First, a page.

Now for a Christian (at least some Christians) the “spiritual issue” is where the waters get muddy. In his explanation of his question, Pastor Wofford cited such verses as “Thou shalt have no other gods before the Lord thy God with all thy heart, with all thy soul, with all thy mind and with all thy strength....Thou shalt worship the Lord thy God and Him only shalt thou serve...have no fellowship with the unfruitful works of darkness, but rather to reprove no unequally yoked together with unbelievers.” He mentions that the apostle John warned us that “if someone comes to us who does not bring the doctrine of Christ, we are not to bid him 'God speed'.” I don't know how far I can go in agreeing with Pastor Wofford, but many have misunderstood his main point and have not directly addressed it: “Would Jesus Christ stand in a court of law, defending the rights of a false religion to erect mosques, temples or other places of worship which are clearly in violation of the First and Second Commandments of God?”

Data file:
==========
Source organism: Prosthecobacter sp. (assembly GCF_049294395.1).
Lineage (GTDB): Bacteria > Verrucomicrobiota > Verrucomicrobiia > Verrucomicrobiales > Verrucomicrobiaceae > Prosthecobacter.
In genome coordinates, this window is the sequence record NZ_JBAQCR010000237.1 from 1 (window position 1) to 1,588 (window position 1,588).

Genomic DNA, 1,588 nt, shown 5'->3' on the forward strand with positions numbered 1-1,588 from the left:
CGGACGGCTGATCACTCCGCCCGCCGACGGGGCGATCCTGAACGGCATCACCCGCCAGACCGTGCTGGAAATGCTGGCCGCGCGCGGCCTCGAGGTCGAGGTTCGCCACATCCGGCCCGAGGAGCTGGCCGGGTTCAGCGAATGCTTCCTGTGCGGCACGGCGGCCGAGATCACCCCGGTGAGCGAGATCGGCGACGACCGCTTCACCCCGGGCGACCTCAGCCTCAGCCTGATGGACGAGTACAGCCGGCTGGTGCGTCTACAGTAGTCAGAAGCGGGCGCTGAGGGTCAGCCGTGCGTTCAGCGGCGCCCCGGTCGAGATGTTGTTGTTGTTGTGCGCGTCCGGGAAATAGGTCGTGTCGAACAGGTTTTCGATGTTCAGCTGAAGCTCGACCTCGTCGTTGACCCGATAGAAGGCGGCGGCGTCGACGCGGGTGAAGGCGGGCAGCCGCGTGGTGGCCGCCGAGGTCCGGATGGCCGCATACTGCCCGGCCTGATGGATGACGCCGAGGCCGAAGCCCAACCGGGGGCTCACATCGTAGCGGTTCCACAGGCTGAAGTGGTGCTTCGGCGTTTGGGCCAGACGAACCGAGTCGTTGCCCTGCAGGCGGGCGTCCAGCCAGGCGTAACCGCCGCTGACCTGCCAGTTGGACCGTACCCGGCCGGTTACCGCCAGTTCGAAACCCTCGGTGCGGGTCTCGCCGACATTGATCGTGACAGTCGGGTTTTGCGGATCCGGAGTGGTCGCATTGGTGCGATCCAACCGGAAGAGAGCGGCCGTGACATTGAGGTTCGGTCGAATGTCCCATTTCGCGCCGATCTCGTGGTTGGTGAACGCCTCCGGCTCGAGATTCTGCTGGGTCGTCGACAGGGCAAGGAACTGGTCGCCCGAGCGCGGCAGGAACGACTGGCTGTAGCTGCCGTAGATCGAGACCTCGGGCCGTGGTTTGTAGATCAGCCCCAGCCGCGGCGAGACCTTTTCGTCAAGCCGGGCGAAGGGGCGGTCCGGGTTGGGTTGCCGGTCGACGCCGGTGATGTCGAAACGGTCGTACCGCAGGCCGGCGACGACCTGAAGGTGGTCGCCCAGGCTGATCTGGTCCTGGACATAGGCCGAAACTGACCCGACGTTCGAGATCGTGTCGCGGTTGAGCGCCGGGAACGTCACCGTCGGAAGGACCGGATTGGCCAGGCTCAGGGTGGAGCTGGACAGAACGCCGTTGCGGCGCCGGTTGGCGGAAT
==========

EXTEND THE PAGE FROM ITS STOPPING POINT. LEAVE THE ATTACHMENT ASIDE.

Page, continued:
Religious liberty v. Spiritual adultery
As I see it, Pastor Wofford is not discussing what the planning board of Bernards Township should do, but rather what his denomination should do. He is a Southern Baptist. The ERLC is commissioned and supported by Southern Baptists. Is their aligning with false religions in support of a false religion a case of spiritual adultery that violates the Christian's separation from unbelievers and direction to serve God only?